One doesn’t go to a classical music recital expecting to hear arrangements of the African-American spiritual “Deep River,” or the Christian hymns “Jesus Loves Me” and “Shall We Gather at the River,” much less be captivated by them.
But a near-sold-out crowd listened intently as KSO concertmaster William Shaub and pianist Kevin Class began last night’s concert, in the Bailey Hall of the Knoxville Museum of Art, with the great Lithuanian-born Russian-American violinist Jascha Heifetz’ 1938 arrangement of the soulful spiritual “Deep River.”
Then, Shaub and Class followed with the most original of American composers, Charles Ives’ “Violin Sonata No. 4,” known as “Children’s Day at the Camp Meeting.”
Through the crashing sounds of the piano that sometimes drowned out the violin, Shaub could be heard playing the melody of “Yes, Jesus Loves Me,” mixed with the sounds and noises of children having a great time playing games.
In the last movement, there was also the unmistakable tune “Hanson Place,” written by the American poet and composer Robert Lowry in 1864, that was used for the setting of the hymn “Shall We Gather at the River.”
Many years ago, when I asked Hungarian-American conductor Zoltán Rozsnyai, then music director of the KSO, who was the greatest American composer, he immediately answered “Charles Ives.”
“Ives knew the European music tradition as well as anyone,” Rozsnyai said. “But he went his own way, writing music that sounded like the clash of cultures and noises he heard every day in the streets of New York and where he lived in Connecticut. He made his living in the insurance business. He didn’t have to write music that was easy for people to listen to. He opened the door for all of the Americans that came later.”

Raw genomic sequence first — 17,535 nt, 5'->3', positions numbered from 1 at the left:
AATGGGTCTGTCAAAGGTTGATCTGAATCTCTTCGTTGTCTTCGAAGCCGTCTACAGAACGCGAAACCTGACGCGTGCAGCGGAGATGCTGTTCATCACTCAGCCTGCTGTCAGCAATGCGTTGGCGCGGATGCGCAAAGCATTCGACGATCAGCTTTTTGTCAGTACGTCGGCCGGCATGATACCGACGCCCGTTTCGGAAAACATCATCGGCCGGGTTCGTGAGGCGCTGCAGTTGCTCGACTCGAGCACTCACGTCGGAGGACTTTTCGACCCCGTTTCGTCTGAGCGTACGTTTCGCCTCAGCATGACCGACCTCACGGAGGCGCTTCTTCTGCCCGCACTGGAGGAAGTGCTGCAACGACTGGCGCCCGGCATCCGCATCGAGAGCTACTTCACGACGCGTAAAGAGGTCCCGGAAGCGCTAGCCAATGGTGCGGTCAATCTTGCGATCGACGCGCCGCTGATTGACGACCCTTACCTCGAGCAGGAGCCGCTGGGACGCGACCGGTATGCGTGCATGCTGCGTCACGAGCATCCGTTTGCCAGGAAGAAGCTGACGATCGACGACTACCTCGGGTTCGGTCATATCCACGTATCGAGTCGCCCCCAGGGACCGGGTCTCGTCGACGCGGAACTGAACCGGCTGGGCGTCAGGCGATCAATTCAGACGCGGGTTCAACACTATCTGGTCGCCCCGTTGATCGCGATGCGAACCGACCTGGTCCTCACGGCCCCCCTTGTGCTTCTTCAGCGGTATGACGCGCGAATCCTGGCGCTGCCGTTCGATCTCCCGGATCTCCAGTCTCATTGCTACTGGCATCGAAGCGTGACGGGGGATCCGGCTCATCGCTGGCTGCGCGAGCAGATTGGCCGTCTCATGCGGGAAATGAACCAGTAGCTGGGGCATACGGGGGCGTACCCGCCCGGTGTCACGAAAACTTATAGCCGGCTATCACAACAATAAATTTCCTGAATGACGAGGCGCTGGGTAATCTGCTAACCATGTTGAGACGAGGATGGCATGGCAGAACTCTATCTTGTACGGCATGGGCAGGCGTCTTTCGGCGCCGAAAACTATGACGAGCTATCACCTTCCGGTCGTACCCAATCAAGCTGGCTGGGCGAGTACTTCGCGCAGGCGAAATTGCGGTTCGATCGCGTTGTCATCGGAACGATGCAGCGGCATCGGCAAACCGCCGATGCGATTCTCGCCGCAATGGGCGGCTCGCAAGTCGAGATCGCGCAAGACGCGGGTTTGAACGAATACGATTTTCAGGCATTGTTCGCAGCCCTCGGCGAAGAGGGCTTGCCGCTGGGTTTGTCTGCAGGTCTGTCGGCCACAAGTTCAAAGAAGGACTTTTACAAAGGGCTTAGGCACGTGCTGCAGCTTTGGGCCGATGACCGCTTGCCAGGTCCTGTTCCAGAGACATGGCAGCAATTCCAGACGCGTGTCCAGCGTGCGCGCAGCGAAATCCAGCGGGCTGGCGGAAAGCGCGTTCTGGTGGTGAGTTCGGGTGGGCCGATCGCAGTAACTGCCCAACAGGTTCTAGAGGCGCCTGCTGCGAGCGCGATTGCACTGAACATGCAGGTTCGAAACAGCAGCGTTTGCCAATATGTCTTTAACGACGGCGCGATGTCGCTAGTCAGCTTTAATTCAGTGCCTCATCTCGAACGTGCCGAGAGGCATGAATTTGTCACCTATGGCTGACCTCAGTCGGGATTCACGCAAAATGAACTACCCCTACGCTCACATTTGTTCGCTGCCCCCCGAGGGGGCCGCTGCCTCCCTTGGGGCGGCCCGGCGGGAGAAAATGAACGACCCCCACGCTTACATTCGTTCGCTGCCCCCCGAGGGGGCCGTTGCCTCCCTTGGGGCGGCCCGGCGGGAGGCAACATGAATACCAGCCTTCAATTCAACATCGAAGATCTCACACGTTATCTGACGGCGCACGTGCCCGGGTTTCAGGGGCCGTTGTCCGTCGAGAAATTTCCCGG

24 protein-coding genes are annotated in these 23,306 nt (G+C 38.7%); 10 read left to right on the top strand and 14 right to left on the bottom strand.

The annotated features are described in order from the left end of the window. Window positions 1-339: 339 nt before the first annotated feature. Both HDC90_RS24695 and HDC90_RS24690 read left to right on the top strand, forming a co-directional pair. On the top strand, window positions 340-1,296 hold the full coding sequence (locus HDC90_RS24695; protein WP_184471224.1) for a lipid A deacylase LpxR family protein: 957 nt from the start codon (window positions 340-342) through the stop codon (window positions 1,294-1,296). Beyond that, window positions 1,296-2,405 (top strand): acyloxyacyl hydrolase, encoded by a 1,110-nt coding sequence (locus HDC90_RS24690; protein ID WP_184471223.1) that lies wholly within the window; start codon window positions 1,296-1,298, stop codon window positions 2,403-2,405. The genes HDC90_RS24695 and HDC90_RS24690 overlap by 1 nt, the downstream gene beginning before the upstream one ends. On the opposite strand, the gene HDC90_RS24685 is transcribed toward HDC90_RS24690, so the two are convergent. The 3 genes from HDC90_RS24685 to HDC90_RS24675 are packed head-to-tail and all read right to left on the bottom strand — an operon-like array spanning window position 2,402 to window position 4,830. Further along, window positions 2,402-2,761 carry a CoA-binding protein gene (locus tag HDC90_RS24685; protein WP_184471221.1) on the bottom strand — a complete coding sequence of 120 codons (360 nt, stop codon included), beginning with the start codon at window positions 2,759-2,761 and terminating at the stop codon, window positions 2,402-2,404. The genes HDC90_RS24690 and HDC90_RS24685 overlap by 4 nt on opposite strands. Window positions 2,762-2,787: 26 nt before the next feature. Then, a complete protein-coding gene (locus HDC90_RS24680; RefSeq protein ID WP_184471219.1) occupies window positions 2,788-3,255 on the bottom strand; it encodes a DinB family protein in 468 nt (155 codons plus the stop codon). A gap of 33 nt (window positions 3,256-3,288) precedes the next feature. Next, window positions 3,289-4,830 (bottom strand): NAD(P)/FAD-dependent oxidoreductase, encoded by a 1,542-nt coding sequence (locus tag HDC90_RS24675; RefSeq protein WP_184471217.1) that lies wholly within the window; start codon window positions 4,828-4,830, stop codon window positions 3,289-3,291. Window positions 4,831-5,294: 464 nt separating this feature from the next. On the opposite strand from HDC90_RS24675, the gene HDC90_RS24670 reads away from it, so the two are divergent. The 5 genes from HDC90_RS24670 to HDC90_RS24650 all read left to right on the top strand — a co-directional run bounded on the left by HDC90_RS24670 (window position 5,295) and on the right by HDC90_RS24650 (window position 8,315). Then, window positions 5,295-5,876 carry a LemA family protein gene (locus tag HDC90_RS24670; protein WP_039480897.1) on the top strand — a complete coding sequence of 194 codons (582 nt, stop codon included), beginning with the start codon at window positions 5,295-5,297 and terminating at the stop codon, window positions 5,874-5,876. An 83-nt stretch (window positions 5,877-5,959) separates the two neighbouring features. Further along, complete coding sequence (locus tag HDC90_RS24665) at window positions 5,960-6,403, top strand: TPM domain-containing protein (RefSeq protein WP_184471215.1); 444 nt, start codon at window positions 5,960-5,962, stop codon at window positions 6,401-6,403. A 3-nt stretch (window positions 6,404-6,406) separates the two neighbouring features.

The solo violin part of the program ended with a meaningful playing of the third movement, marked “Allegretto giusto,” of Aaron Copland’s “Sonata for Violin and Piano.” Written in 1944 during WWII, it was part love-note to Copland’s friend and airplane pilot who fought in Europe. Copland’s open, luminous coloring has become synonymous with the sound of American music.
The second half of the program was another piece of American music, Czech composer Antonin Dvorak’s “Viola Quintet in E flat Major,” Op. 97, written in 1893 during the summer he spent in Spillville, Iowa.
For the performance, violist Eunsoon Lee Corliss joined the Principal Quartet of violinists William Shaub and Gordon Tsai, violist Kathryn Gawne and cellist Andy Bryenton.
The folk music character of the opening movement, the dancing rhythms in the second and the light passages in the third were all superbly performed. Their vigorous and satisfying playing was rewarded with an enthusiastic standing ovation that was thoroughly deserved.